Supersonic passenger flights have a certain luxury and romance about them – at the very least, anyone who has ever been on a long, international flight can appreciate a significantly reduced flight time.
NASA announced Monday it has awarded a $20 million contract to Lockheed Martin to develop a preliminary design for a quiet demonstration passenger aircraft designed to fly faster than the speed of sound.
The piloted test aircraft would use so-called Quiet Supersonic Technology, or QueSST, to create a supersonic “heartbeat,” a kind of soft thump instead of the annoying sonic booms usually associated with supersonic planes. NASA is calling its quieter sonic boom design “low boom” technology.
To cut costs, the plane will be built using off-the-shelf parts from existing aircraft when possible, including landing gear from F-16 fighter jets. The cockpit likely will be set about 40 feet behind the nose of the aircraft, and pilots likely will use a synthetic generated vision system for takeoffs and landings.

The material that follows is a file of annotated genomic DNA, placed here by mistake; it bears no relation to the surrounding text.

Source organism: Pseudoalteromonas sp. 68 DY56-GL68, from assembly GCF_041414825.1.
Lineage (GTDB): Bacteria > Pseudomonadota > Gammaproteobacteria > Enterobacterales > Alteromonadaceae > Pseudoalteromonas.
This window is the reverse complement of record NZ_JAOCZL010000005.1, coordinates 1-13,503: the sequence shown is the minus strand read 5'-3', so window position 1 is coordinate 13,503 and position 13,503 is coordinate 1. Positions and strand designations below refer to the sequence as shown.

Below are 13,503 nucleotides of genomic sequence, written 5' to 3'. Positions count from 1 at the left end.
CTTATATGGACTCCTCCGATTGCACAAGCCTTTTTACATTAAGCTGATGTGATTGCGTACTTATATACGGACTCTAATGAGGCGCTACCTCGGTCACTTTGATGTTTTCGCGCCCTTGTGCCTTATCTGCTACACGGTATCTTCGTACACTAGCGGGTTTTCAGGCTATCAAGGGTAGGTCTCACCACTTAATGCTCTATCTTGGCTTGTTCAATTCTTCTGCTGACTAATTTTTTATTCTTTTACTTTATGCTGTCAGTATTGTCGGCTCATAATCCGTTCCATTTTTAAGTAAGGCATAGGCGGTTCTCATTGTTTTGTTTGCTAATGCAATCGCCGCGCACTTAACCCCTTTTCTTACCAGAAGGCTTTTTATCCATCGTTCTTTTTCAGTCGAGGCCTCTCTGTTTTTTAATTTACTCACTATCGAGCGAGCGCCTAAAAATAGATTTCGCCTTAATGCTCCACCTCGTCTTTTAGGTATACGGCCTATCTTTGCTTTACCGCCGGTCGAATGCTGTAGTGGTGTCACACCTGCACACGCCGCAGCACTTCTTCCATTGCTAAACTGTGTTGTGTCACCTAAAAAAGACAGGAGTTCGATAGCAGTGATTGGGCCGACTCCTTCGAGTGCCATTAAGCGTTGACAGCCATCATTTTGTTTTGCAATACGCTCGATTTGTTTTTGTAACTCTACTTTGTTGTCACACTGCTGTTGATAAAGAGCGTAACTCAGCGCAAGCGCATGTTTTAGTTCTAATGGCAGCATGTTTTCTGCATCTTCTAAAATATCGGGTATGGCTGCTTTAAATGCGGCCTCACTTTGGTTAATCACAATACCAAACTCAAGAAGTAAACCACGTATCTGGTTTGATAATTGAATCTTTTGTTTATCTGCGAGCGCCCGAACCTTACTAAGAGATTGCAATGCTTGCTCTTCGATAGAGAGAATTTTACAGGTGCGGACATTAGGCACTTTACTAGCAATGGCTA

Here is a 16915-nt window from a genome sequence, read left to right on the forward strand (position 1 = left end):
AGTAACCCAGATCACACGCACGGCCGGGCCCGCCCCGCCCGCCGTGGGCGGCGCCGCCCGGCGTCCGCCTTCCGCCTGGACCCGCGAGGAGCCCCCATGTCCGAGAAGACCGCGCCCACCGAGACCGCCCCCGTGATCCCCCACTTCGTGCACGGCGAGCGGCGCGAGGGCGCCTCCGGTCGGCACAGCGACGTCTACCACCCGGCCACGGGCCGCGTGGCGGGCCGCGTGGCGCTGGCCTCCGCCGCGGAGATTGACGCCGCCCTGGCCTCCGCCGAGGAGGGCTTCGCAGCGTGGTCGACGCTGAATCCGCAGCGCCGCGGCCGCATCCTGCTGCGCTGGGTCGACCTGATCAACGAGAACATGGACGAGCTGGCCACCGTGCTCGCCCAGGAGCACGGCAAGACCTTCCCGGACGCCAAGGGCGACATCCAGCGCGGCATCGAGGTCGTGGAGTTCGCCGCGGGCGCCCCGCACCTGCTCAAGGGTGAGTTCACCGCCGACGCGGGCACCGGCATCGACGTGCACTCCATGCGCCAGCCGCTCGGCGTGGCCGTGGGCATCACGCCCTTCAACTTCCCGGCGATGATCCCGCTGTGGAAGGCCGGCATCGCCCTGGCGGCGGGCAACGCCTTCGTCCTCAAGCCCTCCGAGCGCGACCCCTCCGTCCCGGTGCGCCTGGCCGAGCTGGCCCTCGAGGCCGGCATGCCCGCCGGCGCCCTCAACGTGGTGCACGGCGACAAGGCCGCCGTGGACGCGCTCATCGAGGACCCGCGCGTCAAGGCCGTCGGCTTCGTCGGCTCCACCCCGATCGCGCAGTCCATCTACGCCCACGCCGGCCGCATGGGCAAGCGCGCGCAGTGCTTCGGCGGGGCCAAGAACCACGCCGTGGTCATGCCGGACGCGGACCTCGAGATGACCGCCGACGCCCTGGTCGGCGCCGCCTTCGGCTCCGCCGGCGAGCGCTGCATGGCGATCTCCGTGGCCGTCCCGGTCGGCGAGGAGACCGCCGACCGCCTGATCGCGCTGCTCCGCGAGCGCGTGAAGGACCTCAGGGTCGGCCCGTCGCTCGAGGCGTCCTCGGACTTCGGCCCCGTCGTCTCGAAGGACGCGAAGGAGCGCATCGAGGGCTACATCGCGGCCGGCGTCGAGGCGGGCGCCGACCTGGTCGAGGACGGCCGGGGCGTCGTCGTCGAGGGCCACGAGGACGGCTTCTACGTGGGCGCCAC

The project is the first in a series of NASA “X-planes” as part of its New Aviation Horizons initiative. The planes are aimed at making flight greener, safer and quieter all while developing aircraft that travel faster, and building an aviation system that operates more efficiently.
If NASA and Lockheed can deliver on all these promises this sounds like a win for speedier international travel.